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Bigzmey
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#61

Post by Bigzmey »

JayTee wrote:
Sun Jan 05, 2020 3:14 am
GO
DO IT
GO
DO IT
GO
DO IT
GO
DO IT

Should I go on?

JT
:lol: BUY SCT OR YOU'LL BE SORRY!!! :shock: :D
Scopes: Stellarvue: SV102 ED F7; Celestron: 9.25" EdgeHD F10, 8" SCT F10, 6" SCT F10, Omni XLT 150R Achro F5, Onyx 80ED F6.3; Meade: 80ST Achro F5.
Mounts: ES: Twilight I; Bresser: EXOS2; SW: SkyTee2, AzGTi; UA: MicroStar.
Binos: Orion: Little Giant II 15x70, WorldView 10x50, Nikon: Action EX 16x50 & 8x40.
EPs: Pentax: XWs & XFs; TeleVue: Delites, Panoptic & Plossls; ES: 68s; Vixen: SLVs; Baader: BCOs, Aspherics, Mark IV; Russell Optics: SuperPlossls.
Diagonals: Baader: BBHS silver mirror, Zeiss Spec T2 prism, Clicklock dielectric; TeleVue: Evebrite dielectric.
Filters: Lumicon: DeepSky, UHC, OIII, H-beta; Baader: Moon & SkyGlow, Contrast Booster, UHC-S; Astronomik: UHC, Orion: UltraBlock, SkyGlow.
Observing: DSOs: 1694 (Completed: M110, H1, H2. In progress: H3: 195, H2,500: 1272, S110: 77). Doubles: 1193, Comets: 14, Asteroids: 73
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#62

Post by starguru »

Bigzmey wrote:
Sun Jan 05, 2020 3:16 am
JayTee wrote:
Sun Jan 05, 2020 3:14 am
GO
DO IT
GO
DO IT
GO
DO IT
GO
DO IT

Should I go on?

JT
:lol: BUY SCT OR YOU'LL BE SORRY!!! :shock: :D
Ha...this isn't an easy decision for me. I hate it when there are tradeoffs. Actually, your Stellarvue 102 mm seems like a pretty capable scope, and an APO as well.
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Bigzmey
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#63

Post by Bigzmey »

starguru wrote:
Sun Jan 05, 2020 3:38 am
Bigzmey wrote:
Sun Jan 05, 2020 3:16 am
JayTee wrote:
Sun Jan 05, 2020 3:14 am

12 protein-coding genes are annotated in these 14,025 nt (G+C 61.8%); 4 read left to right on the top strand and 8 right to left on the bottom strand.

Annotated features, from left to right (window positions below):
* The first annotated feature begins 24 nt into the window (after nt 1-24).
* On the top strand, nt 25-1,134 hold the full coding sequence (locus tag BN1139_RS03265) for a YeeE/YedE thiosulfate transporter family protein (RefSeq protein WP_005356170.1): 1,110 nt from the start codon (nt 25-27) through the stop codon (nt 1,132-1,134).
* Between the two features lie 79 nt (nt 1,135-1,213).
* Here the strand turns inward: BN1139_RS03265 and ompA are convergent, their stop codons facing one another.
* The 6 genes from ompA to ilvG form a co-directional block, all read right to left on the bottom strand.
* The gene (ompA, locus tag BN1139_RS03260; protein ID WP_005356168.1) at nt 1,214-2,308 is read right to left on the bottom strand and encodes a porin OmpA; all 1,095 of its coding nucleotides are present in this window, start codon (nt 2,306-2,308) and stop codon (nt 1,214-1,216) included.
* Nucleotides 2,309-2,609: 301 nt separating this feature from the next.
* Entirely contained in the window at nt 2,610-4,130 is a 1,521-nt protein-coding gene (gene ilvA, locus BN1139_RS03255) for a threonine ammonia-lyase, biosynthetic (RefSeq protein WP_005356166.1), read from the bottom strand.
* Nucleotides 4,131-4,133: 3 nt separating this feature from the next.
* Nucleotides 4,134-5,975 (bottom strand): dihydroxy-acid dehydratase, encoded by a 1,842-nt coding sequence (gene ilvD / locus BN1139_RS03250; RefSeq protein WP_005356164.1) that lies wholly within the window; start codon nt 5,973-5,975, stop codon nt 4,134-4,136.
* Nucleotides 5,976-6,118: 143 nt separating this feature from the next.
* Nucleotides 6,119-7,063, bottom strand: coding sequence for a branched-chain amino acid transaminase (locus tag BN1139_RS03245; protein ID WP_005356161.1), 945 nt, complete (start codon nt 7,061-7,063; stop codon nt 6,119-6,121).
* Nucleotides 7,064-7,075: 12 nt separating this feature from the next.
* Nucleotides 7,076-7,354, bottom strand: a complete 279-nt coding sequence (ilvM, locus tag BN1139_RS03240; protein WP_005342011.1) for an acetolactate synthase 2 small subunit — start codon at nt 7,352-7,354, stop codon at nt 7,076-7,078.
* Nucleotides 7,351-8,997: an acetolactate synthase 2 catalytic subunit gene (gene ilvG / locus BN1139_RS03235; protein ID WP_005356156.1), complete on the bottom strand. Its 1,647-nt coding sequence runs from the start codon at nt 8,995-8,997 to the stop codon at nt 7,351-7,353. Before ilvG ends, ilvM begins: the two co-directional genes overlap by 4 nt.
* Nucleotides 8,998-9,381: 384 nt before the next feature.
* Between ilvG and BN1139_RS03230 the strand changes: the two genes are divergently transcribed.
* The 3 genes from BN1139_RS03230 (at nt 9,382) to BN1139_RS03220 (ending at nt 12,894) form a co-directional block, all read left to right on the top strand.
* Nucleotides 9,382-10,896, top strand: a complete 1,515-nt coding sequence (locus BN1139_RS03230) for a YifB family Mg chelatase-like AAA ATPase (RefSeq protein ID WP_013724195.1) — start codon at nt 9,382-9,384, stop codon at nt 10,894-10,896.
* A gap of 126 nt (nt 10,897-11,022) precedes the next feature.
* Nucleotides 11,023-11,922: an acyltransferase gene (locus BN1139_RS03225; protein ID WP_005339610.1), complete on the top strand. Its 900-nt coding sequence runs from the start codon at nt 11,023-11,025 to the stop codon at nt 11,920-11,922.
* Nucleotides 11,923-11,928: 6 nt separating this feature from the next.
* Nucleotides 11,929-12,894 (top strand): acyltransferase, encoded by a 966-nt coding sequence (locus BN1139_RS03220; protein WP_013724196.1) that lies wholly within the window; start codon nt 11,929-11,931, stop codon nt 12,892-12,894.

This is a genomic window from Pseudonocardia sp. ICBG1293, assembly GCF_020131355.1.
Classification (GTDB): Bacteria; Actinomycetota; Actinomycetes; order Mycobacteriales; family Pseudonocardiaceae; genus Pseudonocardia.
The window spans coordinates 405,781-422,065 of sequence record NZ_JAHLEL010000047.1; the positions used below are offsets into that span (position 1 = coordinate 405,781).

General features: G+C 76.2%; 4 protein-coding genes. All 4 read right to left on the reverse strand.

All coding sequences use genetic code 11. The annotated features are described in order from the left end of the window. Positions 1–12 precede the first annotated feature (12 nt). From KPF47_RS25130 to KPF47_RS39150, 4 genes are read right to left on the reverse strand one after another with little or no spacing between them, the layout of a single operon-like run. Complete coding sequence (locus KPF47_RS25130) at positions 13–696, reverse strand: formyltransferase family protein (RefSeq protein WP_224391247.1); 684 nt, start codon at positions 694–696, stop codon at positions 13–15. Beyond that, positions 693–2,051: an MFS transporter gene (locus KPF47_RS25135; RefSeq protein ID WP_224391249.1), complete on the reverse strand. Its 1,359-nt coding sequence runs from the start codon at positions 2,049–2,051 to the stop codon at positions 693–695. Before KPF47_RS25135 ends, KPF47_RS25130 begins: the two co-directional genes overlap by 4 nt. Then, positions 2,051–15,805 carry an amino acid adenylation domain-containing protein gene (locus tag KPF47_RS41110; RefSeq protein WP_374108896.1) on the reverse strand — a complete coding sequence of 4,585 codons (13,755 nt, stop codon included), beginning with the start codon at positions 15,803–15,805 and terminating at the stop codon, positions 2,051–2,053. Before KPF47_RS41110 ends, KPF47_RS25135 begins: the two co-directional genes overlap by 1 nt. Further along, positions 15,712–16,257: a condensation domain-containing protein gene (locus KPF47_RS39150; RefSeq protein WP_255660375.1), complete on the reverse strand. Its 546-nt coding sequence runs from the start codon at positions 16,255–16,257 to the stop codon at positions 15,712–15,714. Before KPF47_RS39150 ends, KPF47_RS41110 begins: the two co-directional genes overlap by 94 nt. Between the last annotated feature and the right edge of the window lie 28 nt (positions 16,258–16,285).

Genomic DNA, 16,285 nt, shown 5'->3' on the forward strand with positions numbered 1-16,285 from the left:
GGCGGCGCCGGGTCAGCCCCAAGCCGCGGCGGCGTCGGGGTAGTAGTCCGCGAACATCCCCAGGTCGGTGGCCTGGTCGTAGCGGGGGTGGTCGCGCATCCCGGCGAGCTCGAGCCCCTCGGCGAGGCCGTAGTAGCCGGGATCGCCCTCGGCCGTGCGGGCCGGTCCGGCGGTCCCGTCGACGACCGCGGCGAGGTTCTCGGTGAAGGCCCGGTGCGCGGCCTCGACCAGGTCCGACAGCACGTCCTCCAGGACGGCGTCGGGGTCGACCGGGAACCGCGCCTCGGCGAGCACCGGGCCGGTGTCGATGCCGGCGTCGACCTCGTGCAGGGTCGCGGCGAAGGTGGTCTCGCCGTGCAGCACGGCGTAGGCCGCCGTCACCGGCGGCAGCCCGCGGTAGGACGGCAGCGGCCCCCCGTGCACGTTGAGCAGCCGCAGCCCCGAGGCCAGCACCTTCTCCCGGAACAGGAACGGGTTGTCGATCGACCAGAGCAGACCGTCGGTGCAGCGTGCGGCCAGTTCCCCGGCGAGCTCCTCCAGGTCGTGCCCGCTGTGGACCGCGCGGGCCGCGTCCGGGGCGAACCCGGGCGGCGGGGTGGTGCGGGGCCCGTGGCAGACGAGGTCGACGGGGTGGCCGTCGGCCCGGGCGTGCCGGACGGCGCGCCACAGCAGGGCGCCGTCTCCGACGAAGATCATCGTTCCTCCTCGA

GO
DO IT
GO
DO IT
GO
DO IT
GO
DO IT

Should I go on?

JT
:lol: BUY SCT OR YOU'LL BE SORRY!!! :shock: :D
Ha...this isn't an easy decision for me. I hate it when there are tradeoffs. Actually, your Stellarvue 102 mm seems like a pretty capable scope, and an APO as well.
Yes, Stellarvue is a pure pleasure to use. My favorite tool for doubles. But, 8" SCT or 150mm achro would run circles around it as far as DSOs go.
Scopes: Stellarvue: SV102 ED F7; Celestron: 9.25" EdgeHD F10, 8" SCT F10, 6" SCT F10, Omni XLT 150R Achro F5, Onyx 80ED F6.3; Meade: 80ST Achro F5.
Mounts: ES: Twilight I; Bresser: EXOS2; SW: SkyTee2, AzGTi; UA: MicroStar.
Binos: Orion: Little Giant II 15x70, WorldView 10x50, Nikon: Action EX 16x50 & 8x40.
EPs: Pentax: XWs & XFs; TeleVue: Delites, Panoptic & Plossls; ES: 68s; Vixen: SLVs; Baader: BCOs, Aspherics, Mark IV; Russell Optics: SuperPlossls.
Diagonals: Baader: BBHS silver mirror, Zeiss Spec T2 prism, Clicklock dielectric; TeleVue: Evebrite dielectric.
Filters: Lumicon: DeepSky, UHC, OIII, H-beta; Baader: Moon & SkyGlow, Contrast Booster, UHC-S; Astronomik: UHC, Orion: UltraBlock, SkyGlow.
Observing: DSOs: 1694 (Completed: M110, H1, H2. In progress: H3: 195, H2,500: 1272, S110: 77). Doubles: 1193, Comets: 14, Asteroids: 73
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Sky Tinker
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#64

Post by Sky Tinker »

starguru wrote:
Sun Jan 05, 2020 12:12 am
Cool images! I am aware of the CA consequence of achromatic refractors. In the earlier posts many recomm them for starting out.

Do you have any examples of what proper targets for refractors look like?

Also, I see in your sig you have an APO piece, how does that do?

Ah, yes, my "quintessential Japanese toy", as I call it...
FS-102v3b.jpg
A vulgar display, that is. I started out, at the age of 9 or so, with a 60mm f/11 Sears(Towa) achromat...
Sears 4426 manual2.jpg
Sears 4426 manual2.jpg (20.07 KiB) Viewed 502 times
I still have it, but it needs restoration...
kit5.jpg
kit5.jpg (12.86 KiB) Viewed 502 times
The very first object I ever saw through that telescope was Saturn, and with my late father.

When I was 27, I got a Parks(Towa) PRT-813, an 80mm f/11 achromat...
Parks PRT-813.jpg